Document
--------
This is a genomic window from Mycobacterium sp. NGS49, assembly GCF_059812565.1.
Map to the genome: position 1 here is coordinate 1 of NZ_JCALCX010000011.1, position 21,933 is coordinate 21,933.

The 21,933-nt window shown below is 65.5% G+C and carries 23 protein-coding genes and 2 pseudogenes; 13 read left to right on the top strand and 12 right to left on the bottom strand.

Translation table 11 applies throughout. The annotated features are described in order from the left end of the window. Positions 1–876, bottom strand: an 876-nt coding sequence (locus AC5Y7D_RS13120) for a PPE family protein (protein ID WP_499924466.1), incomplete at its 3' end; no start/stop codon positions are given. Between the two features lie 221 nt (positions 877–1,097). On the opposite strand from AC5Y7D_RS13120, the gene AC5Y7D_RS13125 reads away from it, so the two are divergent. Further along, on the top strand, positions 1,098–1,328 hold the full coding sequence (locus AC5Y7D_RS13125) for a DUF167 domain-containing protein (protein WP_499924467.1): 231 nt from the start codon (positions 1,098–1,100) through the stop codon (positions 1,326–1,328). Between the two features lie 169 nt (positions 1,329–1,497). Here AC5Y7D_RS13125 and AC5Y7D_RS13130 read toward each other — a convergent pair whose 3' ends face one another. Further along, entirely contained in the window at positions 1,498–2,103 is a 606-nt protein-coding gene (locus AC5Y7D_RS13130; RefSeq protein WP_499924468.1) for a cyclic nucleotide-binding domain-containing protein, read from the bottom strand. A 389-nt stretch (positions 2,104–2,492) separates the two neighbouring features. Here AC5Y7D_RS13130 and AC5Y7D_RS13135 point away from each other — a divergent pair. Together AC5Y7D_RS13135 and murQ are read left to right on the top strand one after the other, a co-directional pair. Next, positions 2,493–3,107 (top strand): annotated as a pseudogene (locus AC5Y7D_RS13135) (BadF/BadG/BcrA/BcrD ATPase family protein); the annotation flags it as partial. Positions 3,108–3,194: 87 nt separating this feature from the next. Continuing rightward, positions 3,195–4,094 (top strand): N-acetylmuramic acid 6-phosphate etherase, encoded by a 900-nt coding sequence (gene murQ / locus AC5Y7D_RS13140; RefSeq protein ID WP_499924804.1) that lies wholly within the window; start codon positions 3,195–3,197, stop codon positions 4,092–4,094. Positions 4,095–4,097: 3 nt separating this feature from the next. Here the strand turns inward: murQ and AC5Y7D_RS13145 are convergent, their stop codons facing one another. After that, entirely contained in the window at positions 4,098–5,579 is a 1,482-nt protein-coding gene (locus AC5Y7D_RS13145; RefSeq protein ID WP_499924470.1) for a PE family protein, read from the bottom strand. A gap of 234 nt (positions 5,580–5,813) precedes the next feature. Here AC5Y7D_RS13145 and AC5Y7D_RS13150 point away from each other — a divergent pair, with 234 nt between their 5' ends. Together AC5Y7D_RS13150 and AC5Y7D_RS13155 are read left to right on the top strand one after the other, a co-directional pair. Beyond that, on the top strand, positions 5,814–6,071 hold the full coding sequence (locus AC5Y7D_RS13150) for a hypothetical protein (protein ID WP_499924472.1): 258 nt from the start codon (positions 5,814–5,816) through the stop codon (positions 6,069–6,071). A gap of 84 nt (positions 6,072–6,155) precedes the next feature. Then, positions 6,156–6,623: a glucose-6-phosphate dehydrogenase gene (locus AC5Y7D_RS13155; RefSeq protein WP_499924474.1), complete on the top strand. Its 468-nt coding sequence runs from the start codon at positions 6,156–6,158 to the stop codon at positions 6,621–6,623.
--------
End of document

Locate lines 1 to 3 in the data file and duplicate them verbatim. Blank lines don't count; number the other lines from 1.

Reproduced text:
This is a genomic window from Mycobacterium sp. NGS49, assembly GCF_059812565.1.
Map to the genome: position 1 here is coordinate 1 of NZ_JCALCX010000011.1, position 21,933 is coordinate 21,933.

The 21,933-nt window shown below is 65.5% G+C and carries 23 protein-coding genes and 2 pseudogenes; 13 read left to right on the top strand and 12 right to left on the bottom strand.